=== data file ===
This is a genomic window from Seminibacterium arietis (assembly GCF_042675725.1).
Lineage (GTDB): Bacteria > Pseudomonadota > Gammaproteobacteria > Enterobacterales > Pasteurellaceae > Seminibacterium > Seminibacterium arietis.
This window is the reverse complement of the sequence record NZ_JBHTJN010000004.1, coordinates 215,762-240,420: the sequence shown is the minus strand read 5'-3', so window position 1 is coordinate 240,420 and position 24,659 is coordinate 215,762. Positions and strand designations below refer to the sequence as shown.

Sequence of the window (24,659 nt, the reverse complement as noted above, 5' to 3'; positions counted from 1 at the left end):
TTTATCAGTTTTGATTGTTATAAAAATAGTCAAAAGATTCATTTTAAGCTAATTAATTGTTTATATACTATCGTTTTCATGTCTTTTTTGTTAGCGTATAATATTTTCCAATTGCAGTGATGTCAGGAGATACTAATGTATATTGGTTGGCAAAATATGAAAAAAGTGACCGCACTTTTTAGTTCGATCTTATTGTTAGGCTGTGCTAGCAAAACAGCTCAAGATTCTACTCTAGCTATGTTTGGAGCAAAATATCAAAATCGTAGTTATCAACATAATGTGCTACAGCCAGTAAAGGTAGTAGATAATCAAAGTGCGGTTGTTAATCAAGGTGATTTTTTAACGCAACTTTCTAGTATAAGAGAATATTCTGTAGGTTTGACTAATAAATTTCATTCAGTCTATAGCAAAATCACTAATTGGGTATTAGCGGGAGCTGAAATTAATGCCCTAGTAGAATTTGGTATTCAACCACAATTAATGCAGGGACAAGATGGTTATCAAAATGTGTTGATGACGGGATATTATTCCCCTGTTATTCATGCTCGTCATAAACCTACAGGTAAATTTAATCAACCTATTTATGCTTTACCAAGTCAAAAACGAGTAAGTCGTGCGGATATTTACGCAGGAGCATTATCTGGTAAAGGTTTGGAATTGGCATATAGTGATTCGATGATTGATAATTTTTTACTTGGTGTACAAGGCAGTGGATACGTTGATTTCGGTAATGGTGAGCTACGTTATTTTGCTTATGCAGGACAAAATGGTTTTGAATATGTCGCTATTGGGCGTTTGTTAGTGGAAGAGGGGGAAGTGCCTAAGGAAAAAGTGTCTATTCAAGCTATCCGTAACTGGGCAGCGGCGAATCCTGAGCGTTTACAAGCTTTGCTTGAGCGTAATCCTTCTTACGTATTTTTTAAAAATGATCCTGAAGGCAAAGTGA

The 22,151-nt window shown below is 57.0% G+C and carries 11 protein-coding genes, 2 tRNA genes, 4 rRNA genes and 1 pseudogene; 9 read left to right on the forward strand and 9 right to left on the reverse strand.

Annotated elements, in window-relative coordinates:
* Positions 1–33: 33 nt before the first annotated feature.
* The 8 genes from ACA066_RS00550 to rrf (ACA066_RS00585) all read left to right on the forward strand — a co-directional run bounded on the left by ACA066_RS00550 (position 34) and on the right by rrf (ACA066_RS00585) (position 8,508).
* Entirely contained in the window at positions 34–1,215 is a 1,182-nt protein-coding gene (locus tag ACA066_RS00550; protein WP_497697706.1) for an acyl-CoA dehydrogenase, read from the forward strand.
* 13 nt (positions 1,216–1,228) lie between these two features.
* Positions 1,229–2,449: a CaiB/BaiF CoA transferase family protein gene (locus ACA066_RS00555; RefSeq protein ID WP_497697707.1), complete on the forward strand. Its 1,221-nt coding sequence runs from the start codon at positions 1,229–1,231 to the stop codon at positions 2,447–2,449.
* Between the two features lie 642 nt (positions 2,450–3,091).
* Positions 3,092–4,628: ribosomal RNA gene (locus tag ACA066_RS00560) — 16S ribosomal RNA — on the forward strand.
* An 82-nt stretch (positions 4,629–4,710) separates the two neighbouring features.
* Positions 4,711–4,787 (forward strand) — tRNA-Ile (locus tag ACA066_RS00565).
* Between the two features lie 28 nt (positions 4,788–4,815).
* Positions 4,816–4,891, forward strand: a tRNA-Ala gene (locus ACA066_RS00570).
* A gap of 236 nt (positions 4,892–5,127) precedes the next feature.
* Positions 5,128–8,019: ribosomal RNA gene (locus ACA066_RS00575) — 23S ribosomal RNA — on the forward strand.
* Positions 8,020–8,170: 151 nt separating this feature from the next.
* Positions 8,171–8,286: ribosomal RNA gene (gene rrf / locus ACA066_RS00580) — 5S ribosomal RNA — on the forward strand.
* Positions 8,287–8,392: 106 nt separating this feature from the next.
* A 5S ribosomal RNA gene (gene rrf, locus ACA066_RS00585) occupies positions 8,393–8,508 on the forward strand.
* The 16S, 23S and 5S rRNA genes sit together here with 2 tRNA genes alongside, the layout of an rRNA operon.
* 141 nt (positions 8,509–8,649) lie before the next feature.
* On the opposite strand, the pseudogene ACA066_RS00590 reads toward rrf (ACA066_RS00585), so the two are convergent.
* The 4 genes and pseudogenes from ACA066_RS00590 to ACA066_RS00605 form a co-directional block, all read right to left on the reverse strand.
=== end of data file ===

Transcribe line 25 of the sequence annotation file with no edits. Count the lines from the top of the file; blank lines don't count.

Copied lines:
* The 16S, 23S and 5S rRNA genes sit together here with 2 tRNA genes alongside, the layout of an rRNA operon.